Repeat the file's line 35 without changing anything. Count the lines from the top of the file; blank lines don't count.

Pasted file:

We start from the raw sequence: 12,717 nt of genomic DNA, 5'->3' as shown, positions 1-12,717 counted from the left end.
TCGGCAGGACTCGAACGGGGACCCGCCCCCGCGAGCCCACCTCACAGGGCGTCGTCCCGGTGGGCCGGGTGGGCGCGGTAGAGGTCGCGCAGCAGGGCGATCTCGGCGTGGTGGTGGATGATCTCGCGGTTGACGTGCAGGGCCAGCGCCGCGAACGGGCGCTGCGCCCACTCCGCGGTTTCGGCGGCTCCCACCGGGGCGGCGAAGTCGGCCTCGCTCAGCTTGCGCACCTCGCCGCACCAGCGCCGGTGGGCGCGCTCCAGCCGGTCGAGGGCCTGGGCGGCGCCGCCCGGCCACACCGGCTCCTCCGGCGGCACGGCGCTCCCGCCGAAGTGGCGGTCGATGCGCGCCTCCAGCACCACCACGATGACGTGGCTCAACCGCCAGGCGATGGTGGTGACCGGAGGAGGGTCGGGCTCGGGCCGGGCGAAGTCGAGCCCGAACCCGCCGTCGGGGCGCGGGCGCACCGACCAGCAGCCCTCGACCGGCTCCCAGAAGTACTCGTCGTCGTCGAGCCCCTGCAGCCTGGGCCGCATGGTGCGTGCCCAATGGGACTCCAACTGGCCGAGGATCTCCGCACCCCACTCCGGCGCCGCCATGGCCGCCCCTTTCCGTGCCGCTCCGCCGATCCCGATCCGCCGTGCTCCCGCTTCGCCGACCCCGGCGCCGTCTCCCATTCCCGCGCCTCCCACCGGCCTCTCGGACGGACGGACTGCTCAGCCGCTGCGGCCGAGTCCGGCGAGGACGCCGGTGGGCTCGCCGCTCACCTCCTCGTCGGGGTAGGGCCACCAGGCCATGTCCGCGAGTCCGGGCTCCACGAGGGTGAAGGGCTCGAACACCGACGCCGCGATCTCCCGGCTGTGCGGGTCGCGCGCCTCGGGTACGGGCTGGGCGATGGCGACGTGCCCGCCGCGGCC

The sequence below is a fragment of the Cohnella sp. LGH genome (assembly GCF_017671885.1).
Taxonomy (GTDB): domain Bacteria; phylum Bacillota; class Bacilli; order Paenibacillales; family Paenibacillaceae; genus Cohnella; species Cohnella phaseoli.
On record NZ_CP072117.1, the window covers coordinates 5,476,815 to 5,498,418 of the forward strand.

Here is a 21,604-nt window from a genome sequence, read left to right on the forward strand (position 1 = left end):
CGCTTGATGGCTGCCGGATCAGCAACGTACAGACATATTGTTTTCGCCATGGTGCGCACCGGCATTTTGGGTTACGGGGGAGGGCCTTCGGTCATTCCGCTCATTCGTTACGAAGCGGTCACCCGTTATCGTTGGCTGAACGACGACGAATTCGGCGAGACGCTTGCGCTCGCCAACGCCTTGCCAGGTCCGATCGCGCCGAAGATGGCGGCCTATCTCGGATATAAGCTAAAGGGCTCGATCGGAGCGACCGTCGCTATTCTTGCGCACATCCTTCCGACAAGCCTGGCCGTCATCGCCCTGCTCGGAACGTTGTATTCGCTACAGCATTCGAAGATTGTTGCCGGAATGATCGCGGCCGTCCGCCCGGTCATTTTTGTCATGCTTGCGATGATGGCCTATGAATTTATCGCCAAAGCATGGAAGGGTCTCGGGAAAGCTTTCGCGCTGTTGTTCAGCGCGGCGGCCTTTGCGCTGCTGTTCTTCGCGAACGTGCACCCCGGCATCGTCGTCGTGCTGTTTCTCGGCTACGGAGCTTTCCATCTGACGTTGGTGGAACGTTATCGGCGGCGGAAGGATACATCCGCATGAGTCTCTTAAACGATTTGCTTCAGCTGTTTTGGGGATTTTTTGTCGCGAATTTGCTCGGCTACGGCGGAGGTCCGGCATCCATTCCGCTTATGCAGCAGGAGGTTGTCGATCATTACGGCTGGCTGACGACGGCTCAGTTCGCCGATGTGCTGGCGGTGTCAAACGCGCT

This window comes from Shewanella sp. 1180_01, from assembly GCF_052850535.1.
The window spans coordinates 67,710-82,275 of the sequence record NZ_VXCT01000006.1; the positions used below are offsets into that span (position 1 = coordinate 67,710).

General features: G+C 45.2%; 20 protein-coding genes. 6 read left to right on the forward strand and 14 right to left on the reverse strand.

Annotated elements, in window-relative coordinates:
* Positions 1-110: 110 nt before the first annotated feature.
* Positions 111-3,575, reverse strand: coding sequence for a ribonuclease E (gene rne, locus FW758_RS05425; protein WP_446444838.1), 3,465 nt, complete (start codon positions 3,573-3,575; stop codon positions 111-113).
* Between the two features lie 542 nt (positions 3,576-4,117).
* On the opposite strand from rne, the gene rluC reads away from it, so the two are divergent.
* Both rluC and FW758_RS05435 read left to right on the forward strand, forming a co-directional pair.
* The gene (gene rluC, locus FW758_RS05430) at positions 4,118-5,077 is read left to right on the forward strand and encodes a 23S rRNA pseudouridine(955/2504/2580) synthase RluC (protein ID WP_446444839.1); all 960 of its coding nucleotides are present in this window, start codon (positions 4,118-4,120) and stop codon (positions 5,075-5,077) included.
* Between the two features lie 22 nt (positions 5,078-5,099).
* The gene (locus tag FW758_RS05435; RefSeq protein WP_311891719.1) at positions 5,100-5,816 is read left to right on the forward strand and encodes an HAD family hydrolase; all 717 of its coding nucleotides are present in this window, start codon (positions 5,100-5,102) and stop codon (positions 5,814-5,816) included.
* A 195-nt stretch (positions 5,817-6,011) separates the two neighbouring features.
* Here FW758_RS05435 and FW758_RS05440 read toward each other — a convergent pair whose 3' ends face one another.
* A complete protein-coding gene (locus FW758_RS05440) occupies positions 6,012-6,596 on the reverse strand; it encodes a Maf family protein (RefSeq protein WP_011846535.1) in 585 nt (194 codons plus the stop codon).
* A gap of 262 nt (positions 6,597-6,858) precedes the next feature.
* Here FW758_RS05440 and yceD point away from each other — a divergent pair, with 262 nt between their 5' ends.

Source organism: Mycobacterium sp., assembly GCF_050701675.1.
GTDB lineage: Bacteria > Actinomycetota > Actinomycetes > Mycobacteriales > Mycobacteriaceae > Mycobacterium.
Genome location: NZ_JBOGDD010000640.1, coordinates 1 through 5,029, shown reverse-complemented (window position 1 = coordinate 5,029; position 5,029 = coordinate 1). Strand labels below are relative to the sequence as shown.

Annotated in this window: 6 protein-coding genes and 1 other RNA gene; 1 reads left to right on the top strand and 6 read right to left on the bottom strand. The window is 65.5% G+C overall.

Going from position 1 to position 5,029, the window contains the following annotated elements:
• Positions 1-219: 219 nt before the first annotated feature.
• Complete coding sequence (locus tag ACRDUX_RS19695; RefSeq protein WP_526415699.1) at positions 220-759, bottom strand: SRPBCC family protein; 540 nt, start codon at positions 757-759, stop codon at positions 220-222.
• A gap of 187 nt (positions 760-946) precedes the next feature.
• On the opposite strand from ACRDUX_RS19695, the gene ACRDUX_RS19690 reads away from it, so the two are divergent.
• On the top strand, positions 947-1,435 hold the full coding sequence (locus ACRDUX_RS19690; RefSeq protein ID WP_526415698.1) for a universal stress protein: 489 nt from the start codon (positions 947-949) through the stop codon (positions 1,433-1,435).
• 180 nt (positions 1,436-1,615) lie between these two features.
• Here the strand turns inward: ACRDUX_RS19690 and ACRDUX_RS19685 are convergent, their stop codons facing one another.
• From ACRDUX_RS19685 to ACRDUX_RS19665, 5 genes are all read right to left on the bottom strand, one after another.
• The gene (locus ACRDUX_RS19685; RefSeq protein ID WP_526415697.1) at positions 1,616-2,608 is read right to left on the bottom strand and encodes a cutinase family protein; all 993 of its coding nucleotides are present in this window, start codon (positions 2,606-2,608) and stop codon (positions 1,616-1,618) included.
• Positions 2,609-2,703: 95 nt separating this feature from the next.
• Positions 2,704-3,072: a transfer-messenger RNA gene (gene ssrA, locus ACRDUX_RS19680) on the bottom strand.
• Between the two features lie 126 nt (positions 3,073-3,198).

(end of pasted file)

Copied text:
• 180 nt (positions 1,436-1,615) lie between these two features.